The M16A2 was adopted by the Marines in 1983, and then by the Army in 1986. Shortly before its adoption, an Army contract analyzed the M16A2 — and found it all wrong for the Army. The report is here: http://www.dtic.mil/dtic/tr/fulltext/u2/a168577.pdf
This is the second of a three part series. In the first part, yesterday on WeaponsMan.com, the Army contractors noted the specific solutions implemented on the A2 and the problems the Marines solved thereby, but complained that the problems and solutions were too USMC-specific. In this part, we’ll discuss just what they thought was wrong about the Marines’ product. In the third part, which we’ll post tomorrow, we’ll list the modifications that they suggested in lieu of or in addition to the A2 mods.
As we recounted in yesterday’s post, the Army let a contract to analyze the Marines’ product-improved M16A1, originally called the M16 PIP (Product Improvement Program but in November 1983, type-classified as the M16A2. Did the A2 meet the Army’s needs for an improved rifle? The contractors recounted 17 improvements in the A2 versus the A1, and traced those improvements back to four or five fundamental goals of the Marine program: more range, accuracy and penetration at that range, more durability, and a burst-fire capability in place of the full-auto setting.
The Army contractors recognized what the USMC had done — and damned it with faint praise.
The M16A2 rifle was developed and tested by the U.S. Marine Corps. The purpose of this present analysis was to evaluate M16A2 rifle features as they relate to U.S. Army training and combat requirements. It was found that the M16A2 did not correct major shortcomings in the MI6Al and that many M16A2 features would be very problematic for the Army. Accordingly, this report provides several suggested rifle modifications which would improve training and combat performance.
The A1 shortcomings that the paper’s authors thought went unameliorated, or were worsened, by the A2 included:
- 25 Meter Setting: The M16A2 does not have a sight setting for firing at 25 meters, where zeroing and most practice firing occurs.
- Battlesight Zero: The M16A2 does not have a setting for battlesight zero, i.e., 250 meters.
- Aperture Size: The M16A2 probably does not have an aperture suitable for the battlesight, e.g., the single aperture used for most marksmanship training, the record fire course, the primary aperture for combat, etc. The 5mm aperture used for 0-200 meters is probably too large and the 1-3/4mm aperture used for 300-800 meters is probably too small.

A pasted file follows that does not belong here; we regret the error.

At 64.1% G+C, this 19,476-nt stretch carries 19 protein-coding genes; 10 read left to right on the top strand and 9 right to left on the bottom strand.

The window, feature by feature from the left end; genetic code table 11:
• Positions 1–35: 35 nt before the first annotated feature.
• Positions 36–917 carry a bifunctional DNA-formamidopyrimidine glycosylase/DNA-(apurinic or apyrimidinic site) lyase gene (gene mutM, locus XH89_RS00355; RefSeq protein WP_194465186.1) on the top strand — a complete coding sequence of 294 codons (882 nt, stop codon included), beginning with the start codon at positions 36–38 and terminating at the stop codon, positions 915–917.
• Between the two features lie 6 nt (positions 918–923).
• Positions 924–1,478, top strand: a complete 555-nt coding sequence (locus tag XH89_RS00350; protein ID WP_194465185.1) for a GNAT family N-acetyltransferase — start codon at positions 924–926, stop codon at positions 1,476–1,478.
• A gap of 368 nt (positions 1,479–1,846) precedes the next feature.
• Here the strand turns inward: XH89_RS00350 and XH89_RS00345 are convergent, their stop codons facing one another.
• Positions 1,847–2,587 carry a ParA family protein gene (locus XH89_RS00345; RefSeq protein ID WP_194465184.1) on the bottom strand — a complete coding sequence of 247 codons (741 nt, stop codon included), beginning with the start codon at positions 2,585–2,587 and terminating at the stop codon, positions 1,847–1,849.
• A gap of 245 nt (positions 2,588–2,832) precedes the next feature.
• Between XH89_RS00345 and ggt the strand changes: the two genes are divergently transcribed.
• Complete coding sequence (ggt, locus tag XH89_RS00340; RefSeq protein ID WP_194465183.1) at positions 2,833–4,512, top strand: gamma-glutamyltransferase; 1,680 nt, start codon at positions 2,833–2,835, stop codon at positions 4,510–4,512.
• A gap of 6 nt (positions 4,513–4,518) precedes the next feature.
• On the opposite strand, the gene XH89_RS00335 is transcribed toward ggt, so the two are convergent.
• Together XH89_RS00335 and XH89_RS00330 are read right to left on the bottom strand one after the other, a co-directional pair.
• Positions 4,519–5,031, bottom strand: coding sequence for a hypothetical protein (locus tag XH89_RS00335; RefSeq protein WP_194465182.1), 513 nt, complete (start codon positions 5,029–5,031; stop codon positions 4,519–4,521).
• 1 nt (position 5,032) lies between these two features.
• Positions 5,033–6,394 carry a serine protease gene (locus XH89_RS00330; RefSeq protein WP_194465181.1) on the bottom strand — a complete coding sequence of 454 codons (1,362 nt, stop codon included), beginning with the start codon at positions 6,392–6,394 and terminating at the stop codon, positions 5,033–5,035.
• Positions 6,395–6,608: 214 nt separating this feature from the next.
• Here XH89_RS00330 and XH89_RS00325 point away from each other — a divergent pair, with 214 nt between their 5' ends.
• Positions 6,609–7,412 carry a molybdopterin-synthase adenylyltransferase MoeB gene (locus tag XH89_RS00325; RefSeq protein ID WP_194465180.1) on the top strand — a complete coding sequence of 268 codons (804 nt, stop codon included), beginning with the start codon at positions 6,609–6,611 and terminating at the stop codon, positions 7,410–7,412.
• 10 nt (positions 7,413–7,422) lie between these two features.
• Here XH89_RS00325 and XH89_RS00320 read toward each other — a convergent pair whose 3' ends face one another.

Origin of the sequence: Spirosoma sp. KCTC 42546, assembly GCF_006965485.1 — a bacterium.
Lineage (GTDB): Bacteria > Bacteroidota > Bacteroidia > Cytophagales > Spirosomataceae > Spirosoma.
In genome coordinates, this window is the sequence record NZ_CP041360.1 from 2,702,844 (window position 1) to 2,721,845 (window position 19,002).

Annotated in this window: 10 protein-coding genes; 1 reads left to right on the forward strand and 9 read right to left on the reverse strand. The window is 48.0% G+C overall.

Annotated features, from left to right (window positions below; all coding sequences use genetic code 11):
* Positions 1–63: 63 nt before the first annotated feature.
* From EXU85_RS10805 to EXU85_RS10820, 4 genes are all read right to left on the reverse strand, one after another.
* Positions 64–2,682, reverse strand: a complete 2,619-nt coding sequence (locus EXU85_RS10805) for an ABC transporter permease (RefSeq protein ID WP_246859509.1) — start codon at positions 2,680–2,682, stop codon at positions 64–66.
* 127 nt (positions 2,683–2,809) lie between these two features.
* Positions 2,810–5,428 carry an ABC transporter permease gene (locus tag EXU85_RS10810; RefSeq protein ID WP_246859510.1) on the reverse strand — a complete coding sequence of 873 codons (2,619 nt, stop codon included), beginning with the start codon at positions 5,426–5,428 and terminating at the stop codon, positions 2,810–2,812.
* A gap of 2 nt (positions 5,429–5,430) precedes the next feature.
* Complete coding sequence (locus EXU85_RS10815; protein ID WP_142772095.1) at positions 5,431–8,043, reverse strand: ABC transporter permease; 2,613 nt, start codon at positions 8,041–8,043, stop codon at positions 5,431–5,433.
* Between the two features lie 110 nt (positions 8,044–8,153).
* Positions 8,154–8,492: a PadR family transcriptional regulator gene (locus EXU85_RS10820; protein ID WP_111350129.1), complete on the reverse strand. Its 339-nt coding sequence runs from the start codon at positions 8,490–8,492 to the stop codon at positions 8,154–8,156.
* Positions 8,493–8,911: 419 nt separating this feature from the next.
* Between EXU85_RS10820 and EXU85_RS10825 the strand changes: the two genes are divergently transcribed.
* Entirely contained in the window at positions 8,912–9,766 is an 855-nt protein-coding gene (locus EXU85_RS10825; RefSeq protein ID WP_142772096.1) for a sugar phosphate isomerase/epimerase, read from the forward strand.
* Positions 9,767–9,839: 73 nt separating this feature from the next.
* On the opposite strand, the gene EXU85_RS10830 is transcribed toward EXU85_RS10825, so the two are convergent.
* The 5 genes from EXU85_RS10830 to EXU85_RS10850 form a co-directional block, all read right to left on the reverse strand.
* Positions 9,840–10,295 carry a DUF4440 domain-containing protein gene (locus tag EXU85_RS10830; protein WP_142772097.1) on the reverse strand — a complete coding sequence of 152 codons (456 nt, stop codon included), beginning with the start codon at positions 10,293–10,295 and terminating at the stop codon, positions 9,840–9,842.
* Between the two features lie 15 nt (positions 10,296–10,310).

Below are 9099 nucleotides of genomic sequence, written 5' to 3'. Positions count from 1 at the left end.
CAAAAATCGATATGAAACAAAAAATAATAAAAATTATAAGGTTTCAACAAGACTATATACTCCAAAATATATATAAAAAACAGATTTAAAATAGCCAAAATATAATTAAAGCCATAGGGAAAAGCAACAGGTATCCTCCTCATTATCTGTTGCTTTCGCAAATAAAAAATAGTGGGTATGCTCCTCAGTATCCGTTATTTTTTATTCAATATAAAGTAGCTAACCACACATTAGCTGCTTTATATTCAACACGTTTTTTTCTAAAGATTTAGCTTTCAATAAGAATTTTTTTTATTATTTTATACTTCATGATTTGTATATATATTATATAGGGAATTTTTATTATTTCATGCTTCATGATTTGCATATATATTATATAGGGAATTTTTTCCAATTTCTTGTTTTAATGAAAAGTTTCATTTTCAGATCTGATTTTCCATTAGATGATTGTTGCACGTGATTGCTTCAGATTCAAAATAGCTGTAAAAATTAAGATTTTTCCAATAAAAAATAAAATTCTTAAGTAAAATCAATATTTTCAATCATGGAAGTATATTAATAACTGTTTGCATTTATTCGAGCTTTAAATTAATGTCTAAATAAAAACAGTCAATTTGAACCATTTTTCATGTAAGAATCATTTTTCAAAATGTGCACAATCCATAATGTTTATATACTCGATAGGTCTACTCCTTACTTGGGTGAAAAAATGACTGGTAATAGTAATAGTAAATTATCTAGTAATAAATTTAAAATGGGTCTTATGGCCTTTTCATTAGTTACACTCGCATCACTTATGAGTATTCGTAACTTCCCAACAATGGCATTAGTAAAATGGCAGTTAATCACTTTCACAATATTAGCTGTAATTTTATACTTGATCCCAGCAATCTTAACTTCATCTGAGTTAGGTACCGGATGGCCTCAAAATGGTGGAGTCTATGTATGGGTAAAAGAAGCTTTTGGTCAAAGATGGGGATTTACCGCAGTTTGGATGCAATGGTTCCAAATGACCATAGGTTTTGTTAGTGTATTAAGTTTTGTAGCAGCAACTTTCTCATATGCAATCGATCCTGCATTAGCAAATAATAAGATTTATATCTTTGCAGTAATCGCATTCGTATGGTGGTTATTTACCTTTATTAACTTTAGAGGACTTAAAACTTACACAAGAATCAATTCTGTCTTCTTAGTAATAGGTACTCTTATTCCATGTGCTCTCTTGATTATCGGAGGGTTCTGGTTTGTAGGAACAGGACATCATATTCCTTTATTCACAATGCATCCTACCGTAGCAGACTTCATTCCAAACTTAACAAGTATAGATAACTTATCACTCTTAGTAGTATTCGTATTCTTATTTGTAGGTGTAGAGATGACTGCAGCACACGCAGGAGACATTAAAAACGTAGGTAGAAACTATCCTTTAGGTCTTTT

- Sighting System: The M16A2 sighting system is too complex, i.e., elevation is changed three different ways, leaving too much room for soldier error.
- Sight Movement: Sight movements on the M16A2 result in changing bullet strike by different amounts; .5, 1, 1.4, and 3 minutes of angle (MOA)*. The sights intended for zeroing, .5 and 1.4 MOA, are not compatible with old Army zero targets or the new targets being fielded.
- Zero Recording: The M16A2 does not have a sighting system which allows for easy recording of rifle zero. Also, the zero cannot be confirmed by visual inspection.
- Returning to Zero: The M16A2 does not have a reliable procedure for setting an individual’s zero after changing sights for any reason, e.g., using MILES or .22 rimfire adaptors.
- Night Sight: The M16A2 does not have a low light level or night sight.
- Protective Mask Firing: The M16A2 has not been designed to aid firing while wearing a protective mask.
- Range Estimation: The M16A2 sight has not been designed to aid in the estimation of range
Let’s consider those, briefly. Note that every single one of those objections relates to the sights. There are no complaints about the other Marine improvements (not even the hated burst switch). Most of the sight squawks were because the sight was different from the sights of the A1, which were pretty much as Stoner, Sullivan et. al. designed them circa 1959 (the earlier AR-10 sights are different, but the later AR-15 prototypes and their descendants all used something extremely close to the M16 and M16A1 sights. (The USAF/USN M16 and the Army/Marine M16A1 differed only in the absence and presence respectively of a forward assist). Even the protective mask issue is basically a sighting problem — with the then current US M17 gas mask, the rifle had to be held canted to use carrying-handle based rear sights.
Complaints 1-5 relate only to the M16A2 sights, but 6-10 are just as applicable to the then-issued Army M16A1.
Even at the time, it was clear that optical sights were better than irons — scopes for distance and red dots for close-in work. Army special operators had already tested — on the flat range, in the tire house, and on the two-way range — such early red-dots and both-eyes-open sights such as the Single Point and the Armson Occluded Eye Gunsight (OEG). In the early 21st Century, universal optics would end the long run of the M16A2, and sweep away all these problems the 1986 Army contractors worried about. But there was no way to predict that in 1986, not with any certainty.
And that’s Part 2 of our story. Tomorrow, we’ll cover the modifications to the M16 that the authors recommended in place of the A2.
The paper is available on DTIC: http://www.dtic.mil/dtic/tr/fulltext/u2/a168577.pdf.